With Dish, you typically have to sign up with a 2-year contract (depending on a credit check), during which time your price is usually frozen. But I think you get free or discounted installation. With Orby, there's no contract and no credit check; service is pre-paid (like Netflix), so you can start and stop it any month, although the price could go up at any point too. You pay $150 for the installation, although that includes an OTA antenna which they install alongside the satellite system. (Again, I wonder how many folks who would consider Orby -- mainly rural dwellers, I'd think -- could pick up much OTA TV?)

    Main question I'm not sure about is whether Dish offers the Flex Pack to new subscribers or if it's only something that an existing subscriber can switch to, perhaps after their initial contract is fulfilled. Assuming Flex Pack is available for new Dish subscribers, that makes the potential market for Orby that much smaller. Will be interesting to see if they can survive very long.
     
  6. Bigg

    Bigg Cord Cutter

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    Orby is going to fail. This is the worst time to be getting into satellite TV, and they are operating in a niche of a niche of a niche without any brand recognition, and with high upfront costs. The market they are targeting already has DISH, and DISH has a LOT more options to offer at a similar price.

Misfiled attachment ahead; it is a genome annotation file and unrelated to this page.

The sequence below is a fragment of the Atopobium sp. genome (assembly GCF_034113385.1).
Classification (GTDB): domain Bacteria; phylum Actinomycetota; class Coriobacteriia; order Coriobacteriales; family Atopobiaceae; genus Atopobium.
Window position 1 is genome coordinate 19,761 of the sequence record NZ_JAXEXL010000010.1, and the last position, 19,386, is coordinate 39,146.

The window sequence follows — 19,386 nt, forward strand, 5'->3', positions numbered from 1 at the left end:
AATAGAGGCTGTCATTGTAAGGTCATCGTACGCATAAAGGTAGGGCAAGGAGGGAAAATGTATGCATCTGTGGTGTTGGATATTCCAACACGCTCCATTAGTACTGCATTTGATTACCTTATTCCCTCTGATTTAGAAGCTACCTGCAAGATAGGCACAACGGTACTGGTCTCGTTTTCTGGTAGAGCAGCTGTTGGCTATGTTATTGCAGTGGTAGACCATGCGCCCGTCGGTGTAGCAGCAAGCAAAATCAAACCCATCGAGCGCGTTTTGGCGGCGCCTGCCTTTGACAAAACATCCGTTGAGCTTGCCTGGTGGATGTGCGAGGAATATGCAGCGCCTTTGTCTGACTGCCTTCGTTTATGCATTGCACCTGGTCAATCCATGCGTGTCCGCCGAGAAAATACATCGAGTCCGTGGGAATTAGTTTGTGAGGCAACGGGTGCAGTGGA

We've discussed this before, but I don't think so. Satellite has some advantages for commercial and rural usage, but probably only room for a single satellite provider.
     
  7. Bullduty

    Bullduty New Member

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    I have the orbytv service..love it for the cost. Have had directv and dish over the years.
    Orby has no hidden charges..I am curious if ever Tivo roamio will pair with it?
     
  8. unclehonkey

    unclehonkey Well-Known Member

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    no because its satellite. Tivo works with cable or Over the air (there is one Tivo model that works with Directv)
     
  9. cannonz

    cannonz Well-Known Member

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    A year later Orby still there.
     
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  10. hahathatsfunny

    hahathatsfunny Member

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    For new satellite subscribers, Dish has a two year AT120 plan locked at $59.99/month. It is $20 more than Orby but likely worth it, but that $20/month more is subjective.